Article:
CSRC Fellows & Visiting Scholars 2009-2010

Postdoctoral Fellows & Visiting Scholars

Carlos Manuel Haro, assistant director emeritus of the CSRC, has a BA, MA, and PhD from UCLA. His research interests include Chicano education and the history of Chicanos and the schools, oral history research, and comparative and international education. From 1983 through 2001 Dr. Haro served as the assistant to the director and then as assistant dean of UCLA’s International Studies and Overseas Programs. He also served as the program director of the CSRC from 1975 through 1983 and then as assistant director from 2002 through 2007. Dr. Haro is responsible for the CSRC’s annual Latina/o Education Summit series at UCLA, which assesses the critical issues facing Latina/os in the educational pipeline from kindergarten through graduate studies. The 2006 summit, “Falling through the Cracks: Critical Transitions in the Latina/o Educational Pipeline,” was organized by Dr. Haro and Professor Daniel Solorzano. The 2007 summit, “California Community College Students: Understanding the Latina/o Transfer Experience through All Segments of Postsecondary Education,” focused on the importance of the transfer process from community colleges to four-year institutions. “K-12 Education: What Can School Board Members and School Superintendents Do to Assure Student Success?”—the 2008 summit—explored the importance of governance and policy making. The 2009 summit, “Critical Issues for Immigrant and Undocumented Students in the Latina/o Education Pipeline,” focused on how policy and practices affect Latina/o students by looking at the obstacles that limit their opportunities and their access to education, the programs that serve them, and their academic success. Dr. Haro’s publications include Criticisms of Traditional Postsecondary School Admissions Criteria: A Search for Alternatives; Mexicano/Chicano Concerns and School Desegregation in Los Angeles; and The Bakke Decision: The Question of Chicano Access to Higher Education. He also co-authored Mendez v. Westminster: Paving the Way for School Desegregation and co-edited International Education in the New Global Era: Proceedings of a National Policy Conference on the Higher Education Act, Title VI, and Fulbright-Hays Programs.
Seraina Rohrer is PhD student at the Universität Zürich, Switzerland, where she participates in a national doctoral program in gender studies. She teaches courses in film studies and regularly curates film programs, and she is the recipient of a major grant from the university. She has lived and worked in the United States and Mexico and headed the press office of the Locarno International Film Festival. Ms. Rohrer is currently working on her dissertation on transnational cinema, which examines films made since the 1970s (including short videos on YouTube) in which the border plays a central role. Her research attempts to sketch out a border aesthetic and an iconography of these productions. She is also interested in how they circulate within the community in various formats (film, VHS, DVD, internet) and how they are consumed by spectators from within the community, resulting in these films being a reference from and for the community as a whole. Ms. Rohrer’s research at the CSRC will focus on considering the context and conditions of production, distribution, and spectatorship.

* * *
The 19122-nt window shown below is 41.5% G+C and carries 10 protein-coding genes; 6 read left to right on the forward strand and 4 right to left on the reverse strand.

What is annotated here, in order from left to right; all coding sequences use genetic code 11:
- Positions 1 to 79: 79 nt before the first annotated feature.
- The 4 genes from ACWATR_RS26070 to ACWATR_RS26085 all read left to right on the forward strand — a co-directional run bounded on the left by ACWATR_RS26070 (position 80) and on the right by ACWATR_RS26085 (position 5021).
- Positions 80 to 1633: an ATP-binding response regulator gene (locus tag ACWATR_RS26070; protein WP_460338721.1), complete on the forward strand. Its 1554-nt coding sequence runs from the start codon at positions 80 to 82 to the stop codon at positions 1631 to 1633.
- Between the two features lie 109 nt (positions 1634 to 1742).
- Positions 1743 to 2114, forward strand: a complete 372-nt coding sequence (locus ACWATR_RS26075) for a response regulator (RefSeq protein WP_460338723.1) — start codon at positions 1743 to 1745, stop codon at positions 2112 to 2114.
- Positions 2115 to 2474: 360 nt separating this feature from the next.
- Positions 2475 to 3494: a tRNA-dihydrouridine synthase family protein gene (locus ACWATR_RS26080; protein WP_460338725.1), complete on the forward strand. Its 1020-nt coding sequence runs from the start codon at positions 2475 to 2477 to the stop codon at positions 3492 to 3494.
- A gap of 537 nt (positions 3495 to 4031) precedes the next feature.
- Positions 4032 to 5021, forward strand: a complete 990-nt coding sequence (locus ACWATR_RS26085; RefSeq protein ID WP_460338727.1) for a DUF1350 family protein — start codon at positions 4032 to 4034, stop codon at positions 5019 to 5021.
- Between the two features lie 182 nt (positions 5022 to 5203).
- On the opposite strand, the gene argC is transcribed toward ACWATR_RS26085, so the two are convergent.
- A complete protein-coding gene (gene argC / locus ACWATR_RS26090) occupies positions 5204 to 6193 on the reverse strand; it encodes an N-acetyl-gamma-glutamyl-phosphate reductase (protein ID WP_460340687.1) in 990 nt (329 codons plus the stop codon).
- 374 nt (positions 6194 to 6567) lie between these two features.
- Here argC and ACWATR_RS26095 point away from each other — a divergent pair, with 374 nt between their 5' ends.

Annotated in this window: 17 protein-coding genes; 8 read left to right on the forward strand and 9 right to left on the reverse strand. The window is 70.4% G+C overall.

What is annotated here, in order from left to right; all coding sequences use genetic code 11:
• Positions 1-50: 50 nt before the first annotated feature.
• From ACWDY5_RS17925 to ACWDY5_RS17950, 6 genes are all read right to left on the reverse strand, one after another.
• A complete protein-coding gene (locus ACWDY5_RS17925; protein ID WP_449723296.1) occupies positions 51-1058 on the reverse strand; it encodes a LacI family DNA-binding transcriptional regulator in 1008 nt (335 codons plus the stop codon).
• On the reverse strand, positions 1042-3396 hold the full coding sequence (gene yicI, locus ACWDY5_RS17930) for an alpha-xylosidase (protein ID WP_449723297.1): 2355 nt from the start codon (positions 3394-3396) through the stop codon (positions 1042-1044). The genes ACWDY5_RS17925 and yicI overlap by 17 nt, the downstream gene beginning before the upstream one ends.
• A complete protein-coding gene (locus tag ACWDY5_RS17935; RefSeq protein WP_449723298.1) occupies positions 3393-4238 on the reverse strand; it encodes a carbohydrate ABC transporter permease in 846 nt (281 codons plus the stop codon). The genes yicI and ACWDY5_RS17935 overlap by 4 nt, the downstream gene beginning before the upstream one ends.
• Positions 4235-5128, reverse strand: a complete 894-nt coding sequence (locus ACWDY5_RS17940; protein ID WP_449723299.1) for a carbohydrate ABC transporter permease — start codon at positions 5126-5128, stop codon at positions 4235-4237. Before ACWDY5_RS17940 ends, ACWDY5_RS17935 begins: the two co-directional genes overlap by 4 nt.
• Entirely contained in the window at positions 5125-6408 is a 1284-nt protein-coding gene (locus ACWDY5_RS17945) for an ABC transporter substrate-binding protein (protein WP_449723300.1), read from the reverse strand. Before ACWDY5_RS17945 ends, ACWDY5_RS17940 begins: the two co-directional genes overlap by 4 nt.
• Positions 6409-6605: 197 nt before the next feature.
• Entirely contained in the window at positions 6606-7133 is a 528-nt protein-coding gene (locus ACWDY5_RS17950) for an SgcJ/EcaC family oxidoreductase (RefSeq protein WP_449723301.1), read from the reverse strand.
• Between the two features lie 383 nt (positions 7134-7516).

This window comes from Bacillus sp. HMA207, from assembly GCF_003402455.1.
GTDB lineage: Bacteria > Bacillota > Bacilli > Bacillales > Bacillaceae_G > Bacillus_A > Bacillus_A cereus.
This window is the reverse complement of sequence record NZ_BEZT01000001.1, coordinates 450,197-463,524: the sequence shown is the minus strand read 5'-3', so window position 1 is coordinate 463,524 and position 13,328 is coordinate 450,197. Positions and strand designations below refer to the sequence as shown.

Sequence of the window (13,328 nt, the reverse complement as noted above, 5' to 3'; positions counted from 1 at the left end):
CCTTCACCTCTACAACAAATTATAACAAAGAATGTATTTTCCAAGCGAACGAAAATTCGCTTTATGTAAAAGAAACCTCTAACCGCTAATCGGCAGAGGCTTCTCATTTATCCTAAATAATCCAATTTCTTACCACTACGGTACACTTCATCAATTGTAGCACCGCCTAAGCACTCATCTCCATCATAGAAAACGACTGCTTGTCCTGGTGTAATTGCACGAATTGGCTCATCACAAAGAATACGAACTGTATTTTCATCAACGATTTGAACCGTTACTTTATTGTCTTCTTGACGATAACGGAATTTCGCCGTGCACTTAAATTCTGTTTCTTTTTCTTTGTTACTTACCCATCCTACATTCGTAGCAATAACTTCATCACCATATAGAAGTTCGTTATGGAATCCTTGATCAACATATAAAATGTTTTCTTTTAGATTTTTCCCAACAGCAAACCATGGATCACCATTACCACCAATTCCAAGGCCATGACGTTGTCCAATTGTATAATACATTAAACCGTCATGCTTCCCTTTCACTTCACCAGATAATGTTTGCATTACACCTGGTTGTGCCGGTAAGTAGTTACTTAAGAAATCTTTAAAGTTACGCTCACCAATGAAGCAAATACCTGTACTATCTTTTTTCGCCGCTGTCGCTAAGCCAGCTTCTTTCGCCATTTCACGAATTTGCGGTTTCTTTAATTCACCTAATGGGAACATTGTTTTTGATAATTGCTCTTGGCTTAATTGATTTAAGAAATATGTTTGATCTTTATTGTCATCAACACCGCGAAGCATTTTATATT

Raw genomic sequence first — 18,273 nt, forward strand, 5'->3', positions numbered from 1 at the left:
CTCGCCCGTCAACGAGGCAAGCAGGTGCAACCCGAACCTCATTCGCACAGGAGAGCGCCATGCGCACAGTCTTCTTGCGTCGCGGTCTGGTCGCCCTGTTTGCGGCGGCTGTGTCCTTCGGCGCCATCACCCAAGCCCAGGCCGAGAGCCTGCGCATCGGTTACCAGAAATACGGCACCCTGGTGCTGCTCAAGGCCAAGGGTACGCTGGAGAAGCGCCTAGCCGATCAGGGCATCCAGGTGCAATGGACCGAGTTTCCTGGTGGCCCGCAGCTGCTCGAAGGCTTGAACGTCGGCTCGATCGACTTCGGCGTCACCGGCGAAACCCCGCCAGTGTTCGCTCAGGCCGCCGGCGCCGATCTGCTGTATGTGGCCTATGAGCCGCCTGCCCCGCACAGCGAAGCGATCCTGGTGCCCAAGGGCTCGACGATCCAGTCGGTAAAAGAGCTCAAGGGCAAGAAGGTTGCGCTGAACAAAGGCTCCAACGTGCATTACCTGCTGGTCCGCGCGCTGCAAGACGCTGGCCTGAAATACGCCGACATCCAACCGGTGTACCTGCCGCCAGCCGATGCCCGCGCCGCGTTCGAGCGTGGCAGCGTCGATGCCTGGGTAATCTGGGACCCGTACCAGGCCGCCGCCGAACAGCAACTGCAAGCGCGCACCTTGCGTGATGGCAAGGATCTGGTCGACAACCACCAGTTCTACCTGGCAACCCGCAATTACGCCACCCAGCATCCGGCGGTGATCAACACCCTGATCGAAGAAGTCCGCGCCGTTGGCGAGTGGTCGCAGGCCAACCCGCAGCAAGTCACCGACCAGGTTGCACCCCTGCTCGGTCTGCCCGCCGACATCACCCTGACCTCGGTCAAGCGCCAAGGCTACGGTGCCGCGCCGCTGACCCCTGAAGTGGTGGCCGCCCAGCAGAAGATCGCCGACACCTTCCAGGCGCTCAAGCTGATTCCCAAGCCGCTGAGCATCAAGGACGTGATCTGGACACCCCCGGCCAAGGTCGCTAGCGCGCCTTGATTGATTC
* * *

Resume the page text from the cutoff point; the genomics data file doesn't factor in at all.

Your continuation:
Alvaro Huerta is a doctoral student in the Department of City and Regional Planning at the University of California, Berkeley. His research interests include immigrant workers and their social networks. At the CSRC, Mr. Alvaro is completing his dissertation, which focuses on the negative and positive aspects of social networks among immigrants, with a special emphasis on the informal labor market. He is examining immigrants’ strong ties (members within cohesive groups) and weak ties (members outside cohesive groups). The objective of his research is to better understand how marginalized immigrant workers, who lack human capital and financial resources, utilize their social networks to navigate this country’s informal economy. Mr. Alvaro has been a research associate at the UCLA Center for the Study of Urban Poverty and a community scholar at the UCLA Program in Urban Planning. He has received numerous awards and fellowships, the latest being a 2007–08 Chancellor’s Award for Public Service in the civic engagement–graduate student category. He has published as a scholar and as a creative writer.
C. Ondine Chavoya, the Institute of America Cultures (IAC) Postdoctoral Fellow for 2009-10, is an associate professor of art history and Chicana/o studies at Williams College, and he will be completing research on a major exhibition for LACMA as well as contributing to Los Angeles: The Mexican Presence in L.A. Art, 1945°©-1980, an exhibition that is being organized by the CSRC.
Sandra de la Loza, MFA, California State University, Long Beach. Ms. de la Loza is a member of the research team for Los Angeles: The Mexican Presence in L.A. Art, 1945°©-1980. Research interest: Chicano murals in Los Angeles.
Laura Isabel Serna, assistant professor of history, Florida State University, Tallahassee. Research fields: transnational cultural history, American film history, Mexican cinema.

UCCLR Latino Policy Studies (SCR-43) Graduate Associates

Lindsay Perez Huber, PhD candidate, UCLA Graduate School of Education and Information Studies
Project: “Suenos indocumentados: The Educational Experiences of Undocumented Chicanas in California Higher Education.”